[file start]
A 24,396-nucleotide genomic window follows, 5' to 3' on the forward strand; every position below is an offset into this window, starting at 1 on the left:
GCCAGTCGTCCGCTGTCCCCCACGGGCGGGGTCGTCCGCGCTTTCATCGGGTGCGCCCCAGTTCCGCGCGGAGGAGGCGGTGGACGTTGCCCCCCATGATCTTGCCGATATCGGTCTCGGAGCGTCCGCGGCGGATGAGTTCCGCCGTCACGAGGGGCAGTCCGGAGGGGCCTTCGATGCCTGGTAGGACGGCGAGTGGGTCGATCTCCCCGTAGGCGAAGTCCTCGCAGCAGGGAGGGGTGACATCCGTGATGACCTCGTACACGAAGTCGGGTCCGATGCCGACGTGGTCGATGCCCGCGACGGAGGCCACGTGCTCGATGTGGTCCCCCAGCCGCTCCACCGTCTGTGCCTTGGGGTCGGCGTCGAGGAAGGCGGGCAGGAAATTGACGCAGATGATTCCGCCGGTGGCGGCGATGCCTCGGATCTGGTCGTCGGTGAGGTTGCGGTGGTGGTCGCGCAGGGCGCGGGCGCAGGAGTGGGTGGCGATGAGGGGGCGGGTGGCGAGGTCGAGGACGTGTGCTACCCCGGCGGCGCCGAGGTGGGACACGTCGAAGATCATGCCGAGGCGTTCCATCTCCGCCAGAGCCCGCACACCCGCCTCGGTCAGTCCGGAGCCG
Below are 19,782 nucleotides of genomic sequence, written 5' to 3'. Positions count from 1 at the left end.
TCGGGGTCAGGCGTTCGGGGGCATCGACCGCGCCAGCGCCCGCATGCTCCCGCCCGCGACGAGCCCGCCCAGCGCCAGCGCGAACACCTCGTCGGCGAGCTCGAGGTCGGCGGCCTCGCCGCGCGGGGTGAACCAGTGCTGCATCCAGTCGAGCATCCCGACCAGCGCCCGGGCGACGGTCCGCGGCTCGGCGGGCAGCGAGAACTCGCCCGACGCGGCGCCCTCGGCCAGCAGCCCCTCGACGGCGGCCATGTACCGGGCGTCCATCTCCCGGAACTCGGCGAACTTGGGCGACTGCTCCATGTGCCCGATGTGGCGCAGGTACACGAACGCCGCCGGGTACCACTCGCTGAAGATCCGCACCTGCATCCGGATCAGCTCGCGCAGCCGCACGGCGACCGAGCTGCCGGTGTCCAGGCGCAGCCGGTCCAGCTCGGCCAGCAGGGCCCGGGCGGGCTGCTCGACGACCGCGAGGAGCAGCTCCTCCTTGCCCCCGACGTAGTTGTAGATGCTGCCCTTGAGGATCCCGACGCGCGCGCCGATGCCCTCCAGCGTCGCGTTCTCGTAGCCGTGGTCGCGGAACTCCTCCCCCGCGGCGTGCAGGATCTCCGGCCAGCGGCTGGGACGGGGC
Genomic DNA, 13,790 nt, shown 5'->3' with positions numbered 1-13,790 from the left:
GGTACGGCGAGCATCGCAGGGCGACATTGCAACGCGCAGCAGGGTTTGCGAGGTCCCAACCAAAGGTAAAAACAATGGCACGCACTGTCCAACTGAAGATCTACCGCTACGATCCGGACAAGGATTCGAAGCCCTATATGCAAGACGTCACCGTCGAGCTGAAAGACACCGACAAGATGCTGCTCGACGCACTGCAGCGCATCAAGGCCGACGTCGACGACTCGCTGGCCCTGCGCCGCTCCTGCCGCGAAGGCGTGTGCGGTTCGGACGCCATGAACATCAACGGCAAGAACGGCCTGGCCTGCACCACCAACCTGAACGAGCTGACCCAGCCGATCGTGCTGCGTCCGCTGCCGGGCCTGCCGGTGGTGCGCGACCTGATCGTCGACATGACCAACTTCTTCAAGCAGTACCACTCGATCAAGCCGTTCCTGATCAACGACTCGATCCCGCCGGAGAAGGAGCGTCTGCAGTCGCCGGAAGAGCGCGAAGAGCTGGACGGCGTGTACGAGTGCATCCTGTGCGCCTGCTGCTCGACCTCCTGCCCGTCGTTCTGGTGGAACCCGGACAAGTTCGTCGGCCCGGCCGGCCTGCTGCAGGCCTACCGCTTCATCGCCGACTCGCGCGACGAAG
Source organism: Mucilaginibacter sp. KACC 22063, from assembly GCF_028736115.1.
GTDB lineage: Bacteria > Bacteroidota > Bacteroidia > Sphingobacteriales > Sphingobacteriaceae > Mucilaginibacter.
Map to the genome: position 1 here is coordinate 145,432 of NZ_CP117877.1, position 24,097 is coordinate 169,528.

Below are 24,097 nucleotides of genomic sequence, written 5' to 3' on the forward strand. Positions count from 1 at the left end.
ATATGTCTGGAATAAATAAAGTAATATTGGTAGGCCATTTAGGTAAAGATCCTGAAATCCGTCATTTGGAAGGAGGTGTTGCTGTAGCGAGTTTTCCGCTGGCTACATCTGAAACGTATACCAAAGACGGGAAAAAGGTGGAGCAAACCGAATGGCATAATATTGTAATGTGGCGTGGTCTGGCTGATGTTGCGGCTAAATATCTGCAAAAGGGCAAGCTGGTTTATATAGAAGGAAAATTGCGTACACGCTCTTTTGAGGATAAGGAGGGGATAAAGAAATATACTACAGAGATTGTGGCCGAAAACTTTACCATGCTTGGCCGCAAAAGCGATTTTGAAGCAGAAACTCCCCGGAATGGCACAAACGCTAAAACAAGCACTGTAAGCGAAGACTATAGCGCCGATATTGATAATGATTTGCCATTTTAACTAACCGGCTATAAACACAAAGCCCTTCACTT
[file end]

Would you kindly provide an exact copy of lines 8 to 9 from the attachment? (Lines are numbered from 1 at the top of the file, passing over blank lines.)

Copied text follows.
GTDB lineage: Bacteria > Bacteroidota > Bacteroidia > Sphingobacteriales > Sphingobacteriaceae > Mucilaginibacter.
Map to the genome: position 1 here is coordinate 145,432 of NZ_CP117877.1, position 24,097 is coordinate 169,528.